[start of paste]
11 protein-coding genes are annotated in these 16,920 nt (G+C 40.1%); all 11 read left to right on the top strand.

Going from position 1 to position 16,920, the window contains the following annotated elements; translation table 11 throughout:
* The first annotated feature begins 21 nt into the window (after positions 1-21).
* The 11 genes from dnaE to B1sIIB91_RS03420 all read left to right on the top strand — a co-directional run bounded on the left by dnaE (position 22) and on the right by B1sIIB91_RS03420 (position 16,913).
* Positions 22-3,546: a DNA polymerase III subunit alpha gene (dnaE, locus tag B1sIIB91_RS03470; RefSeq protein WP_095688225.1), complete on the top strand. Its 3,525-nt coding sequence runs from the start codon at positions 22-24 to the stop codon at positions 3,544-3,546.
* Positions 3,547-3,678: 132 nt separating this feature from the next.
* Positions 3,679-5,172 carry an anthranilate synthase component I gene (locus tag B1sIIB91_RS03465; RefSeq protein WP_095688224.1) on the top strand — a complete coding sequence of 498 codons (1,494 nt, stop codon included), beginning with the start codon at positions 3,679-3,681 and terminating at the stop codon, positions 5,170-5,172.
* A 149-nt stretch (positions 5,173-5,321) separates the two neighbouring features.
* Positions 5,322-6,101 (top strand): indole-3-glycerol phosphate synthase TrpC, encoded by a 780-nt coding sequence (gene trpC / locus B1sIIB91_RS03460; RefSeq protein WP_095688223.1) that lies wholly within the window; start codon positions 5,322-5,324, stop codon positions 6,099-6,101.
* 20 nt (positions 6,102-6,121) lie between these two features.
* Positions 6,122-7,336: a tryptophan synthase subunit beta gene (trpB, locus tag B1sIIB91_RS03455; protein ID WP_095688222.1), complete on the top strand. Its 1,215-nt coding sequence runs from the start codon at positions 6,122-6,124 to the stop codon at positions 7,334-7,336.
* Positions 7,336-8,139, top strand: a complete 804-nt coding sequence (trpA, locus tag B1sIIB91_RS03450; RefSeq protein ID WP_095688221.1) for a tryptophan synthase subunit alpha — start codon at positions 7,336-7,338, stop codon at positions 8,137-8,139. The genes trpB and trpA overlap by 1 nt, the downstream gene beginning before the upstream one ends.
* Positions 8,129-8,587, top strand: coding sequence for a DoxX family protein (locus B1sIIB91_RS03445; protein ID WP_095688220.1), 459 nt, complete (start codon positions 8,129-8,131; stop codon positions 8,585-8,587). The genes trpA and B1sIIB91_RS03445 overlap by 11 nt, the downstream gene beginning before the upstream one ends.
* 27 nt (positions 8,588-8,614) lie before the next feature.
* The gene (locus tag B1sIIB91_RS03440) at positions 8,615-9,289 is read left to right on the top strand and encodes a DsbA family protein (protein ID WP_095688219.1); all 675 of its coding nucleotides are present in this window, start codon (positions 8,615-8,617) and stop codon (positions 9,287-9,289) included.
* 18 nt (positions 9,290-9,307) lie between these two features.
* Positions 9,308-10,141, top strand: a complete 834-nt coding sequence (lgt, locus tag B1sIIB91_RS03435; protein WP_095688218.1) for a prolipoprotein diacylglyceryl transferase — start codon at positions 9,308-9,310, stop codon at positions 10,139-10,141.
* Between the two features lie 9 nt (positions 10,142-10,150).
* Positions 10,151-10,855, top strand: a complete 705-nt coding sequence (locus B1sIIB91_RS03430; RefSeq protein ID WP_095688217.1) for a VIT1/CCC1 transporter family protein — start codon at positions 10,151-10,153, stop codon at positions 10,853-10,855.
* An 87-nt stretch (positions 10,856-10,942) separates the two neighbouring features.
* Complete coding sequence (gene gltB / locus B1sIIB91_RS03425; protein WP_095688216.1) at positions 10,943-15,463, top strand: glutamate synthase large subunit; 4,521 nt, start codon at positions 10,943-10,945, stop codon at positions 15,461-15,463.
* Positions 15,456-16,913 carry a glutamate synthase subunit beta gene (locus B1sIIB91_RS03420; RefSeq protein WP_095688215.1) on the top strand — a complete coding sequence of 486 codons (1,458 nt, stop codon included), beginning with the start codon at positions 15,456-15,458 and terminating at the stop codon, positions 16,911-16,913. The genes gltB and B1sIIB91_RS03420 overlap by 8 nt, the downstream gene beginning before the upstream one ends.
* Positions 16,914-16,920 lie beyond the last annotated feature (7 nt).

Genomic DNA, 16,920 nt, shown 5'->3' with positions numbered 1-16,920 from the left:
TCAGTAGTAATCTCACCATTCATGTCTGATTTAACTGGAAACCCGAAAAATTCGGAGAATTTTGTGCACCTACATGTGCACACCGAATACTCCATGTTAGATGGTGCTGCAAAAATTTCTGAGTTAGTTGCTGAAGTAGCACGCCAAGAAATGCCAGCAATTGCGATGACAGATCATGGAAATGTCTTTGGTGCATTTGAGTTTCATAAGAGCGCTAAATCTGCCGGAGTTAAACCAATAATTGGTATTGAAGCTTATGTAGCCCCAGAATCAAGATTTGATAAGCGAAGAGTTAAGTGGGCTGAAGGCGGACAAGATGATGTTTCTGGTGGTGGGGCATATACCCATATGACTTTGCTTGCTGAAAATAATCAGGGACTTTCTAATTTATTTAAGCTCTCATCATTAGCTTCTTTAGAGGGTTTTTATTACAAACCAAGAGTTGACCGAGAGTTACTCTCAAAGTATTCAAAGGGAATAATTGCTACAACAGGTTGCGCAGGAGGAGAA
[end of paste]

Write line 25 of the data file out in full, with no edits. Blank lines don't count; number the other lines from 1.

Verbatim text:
TCAGTAGTAATCTCACCATTCATGTCTGATTTAACTGGAAACCCGAAAAATTCGGAGAATTTTGTGCACCTACATGTGCACACCGAATACTCCATGTTAGATGGTGCTGCAAAAATTTCTGAGTTAGTTGCTGAAGTAGCACGCCAAGAAATGCCAGCAATTGCGATGACAGATCATGGAAATGTCTTTGGTGCATTTGAGTTTCATAAGAGCGCTAAATCTGCCGGAGTTAAACCAATAATTGGTATTGAAGCTTATGTAGCCCCAGAATCAAGATTTGATAAGCGAAGAGTTAAGTGGGCTGAAGGCGGACAAGATGATGTTTCTGGTGGTGGGGCATATACCCATATGACTTTGCTTGCTGAAAATAATCAGGGACTTTCTAATTTATTTAAGCTCTCATCATTAGCTTCTTTAGAGGGTTTTTATTACAAACCAAGAGTTGACCGAGAGTTACTCTCAAAGTATTCAAAGGGAATAATTGCTACAACAGGTTGCGCAGGAGGAGAA